Dear Doc | Summer heat unbearable with pregnancy
Q Dear Doc, I recently read what you wrote about pregnancy and exercise. I, too, am pregnant and I have been trying to exercise, but I cannot manage the summer heat! At first I thought it was the exercise that was making me feel sick, but now, even at work and at home, not doing anything, I just feel hot and sick and sweating a lot. I am afraid this is not good for the baby. Is there anything I can do to not feel so sick in this heat?
A It has been very hot lately, and pregnancy can make the summer seem even hotter!
This is because pregnant women already have some degree of heat intolerance.
Here are a few tips to surviving the summer heat.
- Stay indoors as much as possible with the air conditioner or fan turned on.
- Apply a cool, damp rag to your chest, the back of your neck, or your forehead. This is also a good way to keep your body temperature down.
- Drink plenty of fluids. Water is good, and so are orange juice, milk and sports drinks, which can help replace electrolytes that are being sweated away.
Do not mistake sports drinks with energy drinks, they are very different and energy drinks should be avoided!
- Eat water-rich fruits such as watermelon, and salad vegetables such as cucumber and lettuce.
- Swim. It does not have to be a pool - a river or beach will do. This will not only lower your body temperature, but can also provide a good, low-impact workout while still keeping cool.
- Wear cool, loose, light-coloured fabrics that are less likely to cause sweating and that allows sweat to evaporate easily.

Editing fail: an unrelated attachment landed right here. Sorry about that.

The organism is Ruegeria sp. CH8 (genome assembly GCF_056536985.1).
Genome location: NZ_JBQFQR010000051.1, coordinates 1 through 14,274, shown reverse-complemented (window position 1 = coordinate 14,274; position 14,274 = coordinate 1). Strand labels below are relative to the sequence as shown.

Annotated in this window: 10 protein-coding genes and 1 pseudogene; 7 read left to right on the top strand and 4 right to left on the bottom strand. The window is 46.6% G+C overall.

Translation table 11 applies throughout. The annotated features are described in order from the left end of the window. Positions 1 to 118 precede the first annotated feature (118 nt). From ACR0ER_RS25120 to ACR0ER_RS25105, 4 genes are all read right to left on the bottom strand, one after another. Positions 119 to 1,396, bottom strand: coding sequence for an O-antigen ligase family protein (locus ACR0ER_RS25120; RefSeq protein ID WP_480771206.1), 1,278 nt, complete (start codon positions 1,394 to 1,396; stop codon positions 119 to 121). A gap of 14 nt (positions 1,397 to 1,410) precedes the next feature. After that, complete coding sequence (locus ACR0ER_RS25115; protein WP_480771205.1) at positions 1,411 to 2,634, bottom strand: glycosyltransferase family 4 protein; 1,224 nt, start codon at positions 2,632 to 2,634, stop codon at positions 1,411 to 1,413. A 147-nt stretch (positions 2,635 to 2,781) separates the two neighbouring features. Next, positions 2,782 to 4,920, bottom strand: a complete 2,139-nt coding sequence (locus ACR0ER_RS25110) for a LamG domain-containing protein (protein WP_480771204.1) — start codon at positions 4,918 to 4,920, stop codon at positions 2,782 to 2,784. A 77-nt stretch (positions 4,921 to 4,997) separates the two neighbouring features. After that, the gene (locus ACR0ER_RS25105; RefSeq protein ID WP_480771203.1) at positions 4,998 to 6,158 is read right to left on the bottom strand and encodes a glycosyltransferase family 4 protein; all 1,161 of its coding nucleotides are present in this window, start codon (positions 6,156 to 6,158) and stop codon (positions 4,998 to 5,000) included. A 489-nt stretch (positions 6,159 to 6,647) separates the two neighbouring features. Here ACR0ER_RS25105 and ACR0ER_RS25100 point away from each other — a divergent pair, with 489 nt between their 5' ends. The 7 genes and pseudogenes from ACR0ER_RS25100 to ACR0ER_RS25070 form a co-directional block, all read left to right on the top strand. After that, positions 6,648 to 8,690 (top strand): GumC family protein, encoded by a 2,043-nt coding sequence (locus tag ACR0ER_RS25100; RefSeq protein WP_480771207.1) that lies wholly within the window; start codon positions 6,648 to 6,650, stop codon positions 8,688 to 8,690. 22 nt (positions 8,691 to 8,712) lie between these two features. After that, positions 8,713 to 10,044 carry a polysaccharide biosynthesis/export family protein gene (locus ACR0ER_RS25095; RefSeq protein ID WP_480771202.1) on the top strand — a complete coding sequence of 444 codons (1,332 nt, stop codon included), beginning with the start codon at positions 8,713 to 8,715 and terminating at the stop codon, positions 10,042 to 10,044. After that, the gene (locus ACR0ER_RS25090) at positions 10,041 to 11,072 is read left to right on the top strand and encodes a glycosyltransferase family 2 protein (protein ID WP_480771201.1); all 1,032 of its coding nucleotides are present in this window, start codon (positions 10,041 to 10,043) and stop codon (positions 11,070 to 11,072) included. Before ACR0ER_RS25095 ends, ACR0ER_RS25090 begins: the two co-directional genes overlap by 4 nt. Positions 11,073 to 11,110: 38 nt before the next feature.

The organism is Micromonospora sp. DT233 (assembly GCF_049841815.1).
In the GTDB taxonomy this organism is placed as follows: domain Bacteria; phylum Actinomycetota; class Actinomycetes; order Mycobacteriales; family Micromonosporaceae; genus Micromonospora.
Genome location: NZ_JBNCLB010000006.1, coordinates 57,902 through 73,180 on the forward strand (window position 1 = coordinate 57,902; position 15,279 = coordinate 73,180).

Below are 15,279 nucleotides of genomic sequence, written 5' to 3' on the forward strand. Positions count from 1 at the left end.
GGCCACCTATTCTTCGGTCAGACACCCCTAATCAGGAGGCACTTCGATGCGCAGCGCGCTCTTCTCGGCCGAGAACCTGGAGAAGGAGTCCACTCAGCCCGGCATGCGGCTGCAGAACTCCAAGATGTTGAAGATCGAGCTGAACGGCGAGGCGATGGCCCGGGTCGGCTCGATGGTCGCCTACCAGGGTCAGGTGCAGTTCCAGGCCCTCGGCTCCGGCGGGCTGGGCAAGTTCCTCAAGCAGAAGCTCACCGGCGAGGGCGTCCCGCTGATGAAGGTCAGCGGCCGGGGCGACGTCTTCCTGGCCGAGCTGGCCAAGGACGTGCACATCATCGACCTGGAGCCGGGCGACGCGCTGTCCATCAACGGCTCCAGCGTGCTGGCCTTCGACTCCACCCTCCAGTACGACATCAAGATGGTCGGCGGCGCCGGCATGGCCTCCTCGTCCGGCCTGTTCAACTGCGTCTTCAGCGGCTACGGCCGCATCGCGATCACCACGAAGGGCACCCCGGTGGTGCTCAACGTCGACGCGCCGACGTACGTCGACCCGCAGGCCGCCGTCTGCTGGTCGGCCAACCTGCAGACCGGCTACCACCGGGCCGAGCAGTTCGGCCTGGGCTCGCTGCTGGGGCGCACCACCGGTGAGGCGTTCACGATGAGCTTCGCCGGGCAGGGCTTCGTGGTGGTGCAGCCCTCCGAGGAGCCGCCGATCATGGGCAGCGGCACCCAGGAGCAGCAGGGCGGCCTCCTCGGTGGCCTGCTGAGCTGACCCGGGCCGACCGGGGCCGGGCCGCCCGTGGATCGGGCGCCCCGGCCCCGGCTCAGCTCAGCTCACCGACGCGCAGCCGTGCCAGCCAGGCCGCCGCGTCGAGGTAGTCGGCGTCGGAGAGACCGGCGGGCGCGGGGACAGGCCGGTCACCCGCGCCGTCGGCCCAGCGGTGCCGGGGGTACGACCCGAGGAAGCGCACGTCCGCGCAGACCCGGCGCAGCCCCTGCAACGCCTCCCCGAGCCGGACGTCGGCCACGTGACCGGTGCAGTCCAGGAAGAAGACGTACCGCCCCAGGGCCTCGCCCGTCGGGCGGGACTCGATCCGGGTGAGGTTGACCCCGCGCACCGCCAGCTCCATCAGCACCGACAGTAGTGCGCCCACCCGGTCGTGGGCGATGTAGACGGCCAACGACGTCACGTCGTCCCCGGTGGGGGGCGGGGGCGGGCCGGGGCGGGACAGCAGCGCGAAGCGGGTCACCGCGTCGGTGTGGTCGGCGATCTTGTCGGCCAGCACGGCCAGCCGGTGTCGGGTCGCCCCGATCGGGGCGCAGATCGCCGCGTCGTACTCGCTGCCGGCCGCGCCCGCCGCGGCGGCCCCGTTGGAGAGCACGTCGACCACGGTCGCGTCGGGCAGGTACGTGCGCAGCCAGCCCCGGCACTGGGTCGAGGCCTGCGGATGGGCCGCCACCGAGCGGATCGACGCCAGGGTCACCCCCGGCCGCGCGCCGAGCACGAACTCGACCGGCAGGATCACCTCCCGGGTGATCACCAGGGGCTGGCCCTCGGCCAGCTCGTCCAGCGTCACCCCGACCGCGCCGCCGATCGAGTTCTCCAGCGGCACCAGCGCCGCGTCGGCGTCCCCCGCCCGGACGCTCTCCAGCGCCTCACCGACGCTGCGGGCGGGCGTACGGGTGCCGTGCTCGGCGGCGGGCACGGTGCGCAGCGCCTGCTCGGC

The heat can also be very draining to your energy and results in feelings of tiredness.
- Lie down for 30 to 60 minutes a day, whether during a lunchtime break or at the end of the workday.
- The heat can also worsen another common problem in pregnancies, and that is leg swelling. To help reduce the swelling, keep your legs up whenever you can, even while at work and when sleeping.
- Wear comfortable shoes. If possible, wear shoes that are a half-size larger than your normal size, this will accommodate for the expected swelling.
Sometimes you may still get behind on your hydration, or the heat can get the best of you. However, if you experience any of the following - feeling weak, dizziness, light-headedness, or even slight nausea - these are often early signs of overheating and dehydration.
If the dizziness or nausea continues after a good rest and plenty of fluids, or you start to have other symptoms such as vomiting or contractions, seek medical attention and consult your gynaecologist.
Enjoy the summer.
Unusual boil during periods
Q Good day, Doc. I have an issue I'd like you to assist with. In the last year and a half, whenever my period is near, a little, sore red spot, almost like a boil but not the size of one, appears on my vagina (labia majora). When my cycle is complete it goes away. Sometimes it comes after the menses. This doesn't happen every month, though. It always come at the same spot. Can you explain why? Thank you very much.
A Good day. That truly is quite interesting, and based on its association with your period, it may very well be endometriosis. It is however difficult to correctly say so, as more information will be needed to confirm this.
Endometriosis is the presence of endometrial tissue (tissue that lines the womb) in locations other than the uterus/womb. This tissue usually thickens during your menstrual cycle, then bleeds at the time of your period. If indeed your swelling is endometriosis it, as you said, would appear around the time of your period, be swollen tense and tender. It may contain blood if squeezed or stuck with a syringe.
As such, to confirm diagnosis, I do advise that you visit your gynaecologist when the swelling is present and have them take a look at it, and start the relevant treatment.